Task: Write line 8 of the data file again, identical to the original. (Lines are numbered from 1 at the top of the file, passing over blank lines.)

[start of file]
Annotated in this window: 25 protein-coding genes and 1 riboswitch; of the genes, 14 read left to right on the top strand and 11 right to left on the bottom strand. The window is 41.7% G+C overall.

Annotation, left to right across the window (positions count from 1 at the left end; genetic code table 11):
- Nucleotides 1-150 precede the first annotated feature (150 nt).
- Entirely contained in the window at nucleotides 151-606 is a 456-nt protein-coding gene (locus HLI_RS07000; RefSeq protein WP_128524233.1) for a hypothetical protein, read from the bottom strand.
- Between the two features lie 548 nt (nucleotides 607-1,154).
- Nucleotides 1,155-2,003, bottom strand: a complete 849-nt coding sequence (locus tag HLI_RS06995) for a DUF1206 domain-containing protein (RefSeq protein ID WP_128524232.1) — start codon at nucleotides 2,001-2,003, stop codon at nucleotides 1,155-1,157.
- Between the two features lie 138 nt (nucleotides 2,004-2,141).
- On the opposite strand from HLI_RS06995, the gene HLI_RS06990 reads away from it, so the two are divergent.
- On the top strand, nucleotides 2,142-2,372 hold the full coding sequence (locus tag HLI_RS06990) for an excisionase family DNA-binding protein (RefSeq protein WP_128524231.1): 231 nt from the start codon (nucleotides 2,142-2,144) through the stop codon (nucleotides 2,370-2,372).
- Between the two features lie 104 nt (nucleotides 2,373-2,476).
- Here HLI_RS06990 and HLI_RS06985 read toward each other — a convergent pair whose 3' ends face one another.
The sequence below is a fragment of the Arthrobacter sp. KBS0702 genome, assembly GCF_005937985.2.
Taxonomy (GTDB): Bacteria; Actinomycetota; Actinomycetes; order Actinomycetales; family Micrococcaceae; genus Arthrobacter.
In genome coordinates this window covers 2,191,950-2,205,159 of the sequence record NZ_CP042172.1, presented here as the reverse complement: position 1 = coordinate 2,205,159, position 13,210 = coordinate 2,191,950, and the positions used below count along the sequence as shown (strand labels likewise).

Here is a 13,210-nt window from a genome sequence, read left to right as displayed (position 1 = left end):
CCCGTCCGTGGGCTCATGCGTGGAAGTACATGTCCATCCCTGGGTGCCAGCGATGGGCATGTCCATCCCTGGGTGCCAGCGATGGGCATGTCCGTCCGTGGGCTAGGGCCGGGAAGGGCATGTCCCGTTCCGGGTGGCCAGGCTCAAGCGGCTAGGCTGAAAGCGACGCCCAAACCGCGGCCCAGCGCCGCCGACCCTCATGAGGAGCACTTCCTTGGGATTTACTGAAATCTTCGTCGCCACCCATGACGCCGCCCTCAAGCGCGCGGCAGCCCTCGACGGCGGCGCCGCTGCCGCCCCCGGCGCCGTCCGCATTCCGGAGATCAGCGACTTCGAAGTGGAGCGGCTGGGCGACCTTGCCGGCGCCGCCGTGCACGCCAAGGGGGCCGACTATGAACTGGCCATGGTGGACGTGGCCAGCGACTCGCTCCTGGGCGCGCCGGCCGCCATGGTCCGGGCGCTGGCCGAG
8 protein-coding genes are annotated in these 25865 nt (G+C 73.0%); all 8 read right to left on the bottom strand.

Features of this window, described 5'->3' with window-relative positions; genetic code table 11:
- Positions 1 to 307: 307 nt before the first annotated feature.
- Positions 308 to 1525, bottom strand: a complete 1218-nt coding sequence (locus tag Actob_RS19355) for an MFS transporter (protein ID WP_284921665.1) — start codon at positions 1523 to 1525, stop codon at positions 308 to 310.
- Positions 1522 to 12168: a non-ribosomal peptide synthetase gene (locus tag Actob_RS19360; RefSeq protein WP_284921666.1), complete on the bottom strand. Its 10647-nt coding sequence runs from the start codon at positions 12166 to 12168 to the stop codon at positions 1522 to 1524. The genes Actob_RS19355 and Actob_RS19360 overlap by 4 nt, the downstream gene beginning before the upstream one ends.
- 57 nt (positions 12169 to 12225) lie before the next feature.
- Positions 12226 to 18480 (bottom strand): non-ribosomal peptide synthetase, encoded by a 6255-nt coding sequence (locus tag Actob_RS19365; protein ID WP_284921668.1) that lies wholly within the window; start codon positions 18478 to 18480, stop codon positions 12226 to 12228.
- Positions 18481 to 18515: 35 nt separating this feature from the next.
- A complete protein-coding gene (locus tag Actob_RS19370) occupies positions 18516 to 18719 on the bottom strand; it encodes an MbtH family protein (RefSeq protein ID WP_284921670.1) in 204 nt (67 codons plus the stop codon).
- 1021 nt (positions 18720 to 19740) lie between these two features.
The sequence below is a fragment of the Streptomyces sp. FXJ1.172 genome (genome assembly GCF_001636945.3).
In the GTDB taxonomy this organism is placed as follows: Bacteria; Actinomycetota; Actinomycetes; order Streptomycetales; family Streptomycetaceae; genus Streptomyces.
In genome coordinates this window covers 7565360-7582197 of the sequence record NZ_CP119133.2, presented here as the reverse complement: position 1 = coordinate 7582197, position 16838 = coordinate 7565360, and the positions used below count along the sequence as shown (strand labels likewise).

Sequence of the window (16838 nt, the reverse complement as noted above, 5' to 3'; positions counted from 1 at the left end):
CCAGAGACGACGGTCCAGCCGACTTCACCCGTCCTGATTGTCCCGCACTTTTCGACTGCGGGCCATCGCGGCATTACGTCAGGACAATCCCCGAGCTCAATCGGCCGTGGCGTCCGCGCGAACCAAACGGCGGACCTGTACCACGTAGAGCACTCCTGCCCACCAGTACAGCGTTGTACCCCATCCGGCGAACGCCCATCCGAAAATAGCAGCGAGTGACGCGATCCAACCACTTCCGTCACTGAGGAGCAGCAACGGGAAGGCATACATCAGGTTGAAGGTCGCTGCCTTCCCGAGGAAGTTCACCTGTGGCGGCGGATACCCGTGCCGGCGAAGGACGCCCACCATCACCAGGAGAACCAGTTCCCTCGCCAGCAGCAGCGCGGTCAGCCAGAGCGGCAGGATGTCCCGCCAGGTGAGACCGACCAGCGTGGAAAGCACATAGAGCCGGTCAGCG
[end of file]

- On the opposite strand from HLI_RS06995, the gene HLI_RS06990 reads away from it, so the two are divergent.